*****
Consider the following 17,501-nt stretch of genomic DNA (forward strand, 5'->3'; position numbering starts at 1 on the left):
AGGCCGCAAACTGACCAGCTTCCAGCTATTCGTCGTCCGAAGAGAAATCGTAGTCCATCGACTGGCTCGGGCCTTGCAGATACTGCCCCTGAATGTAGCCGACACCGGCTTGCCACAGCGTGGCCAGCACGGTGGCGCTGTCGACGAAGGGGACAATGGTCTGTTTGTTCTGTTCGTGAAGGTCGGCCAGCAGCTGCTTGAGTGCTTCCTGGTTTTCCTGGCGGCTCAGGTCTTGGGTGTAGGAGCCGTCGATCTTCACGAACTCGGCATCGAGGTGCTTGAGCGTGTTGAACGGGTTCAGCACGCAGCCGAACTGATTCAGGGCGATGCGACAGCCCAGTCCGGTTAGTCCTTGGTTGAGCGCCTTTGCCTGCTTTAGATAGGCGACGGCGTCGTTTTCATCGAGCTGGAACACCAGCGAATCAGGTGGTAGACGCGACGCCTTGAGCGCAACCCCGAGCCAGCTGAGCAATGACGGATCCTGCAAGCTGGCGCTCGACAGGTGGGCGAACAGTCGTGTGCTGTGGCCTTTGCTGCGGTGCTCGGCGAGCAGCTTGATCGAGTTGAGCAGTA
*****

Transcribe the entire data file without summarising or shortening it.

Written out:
Consider the following 17,501-nt stretch of genomic DNA (forward strand, 5'->3'; position numbering starts at 1 on the left):
AGGCCGCAAACTGACCAGCTTCCAGCTATTCGTCGTCCGAAGAGAAATCGTAGTCCATCGACTGGCTCGGGCCTTGCAGATACTGCCCCTGAATGTAGCCGACACCGGCTTGCCACAGCGTGGCCAGCACGGTGGCGCTGTCGACGAAGGGGACAATGGTCTGTTTGTTCTGTTCGTGAAGGTCGGCCAGCAGCTGCTTGAGTGCTTCCTGGTTTTCCTGGCGGCTCAGGTCTTGGGTGTAGGAGCCGTCGATCTTCACGAACTCGGCATCGAGGTGCTTGAGCGTGTTGAACGGGTTCAGCACGCAGCCGAACTGATTCAGGGCGATGCGACAGCCCAGTCCGGTTAGTCCTTGGTTGAGCGCCTTTGCCTGCTTTAGATAGGCGACGGCGTCGTTTTCATCGAGCTGGAACACCAGCGAATCAGGTGGTAGACGCGACGCCTTGAGCGCAACCCCGAGCCAGCTGAGCAATGACGGATCCTGCAAGCTGGCGCTCGACAGGTGGGCGAACAGTCGTGTGCTGTGGCCTTTGCTGCGGTGCTCGGCGAGCAGCTTGATCGAGTTGAGCAGTA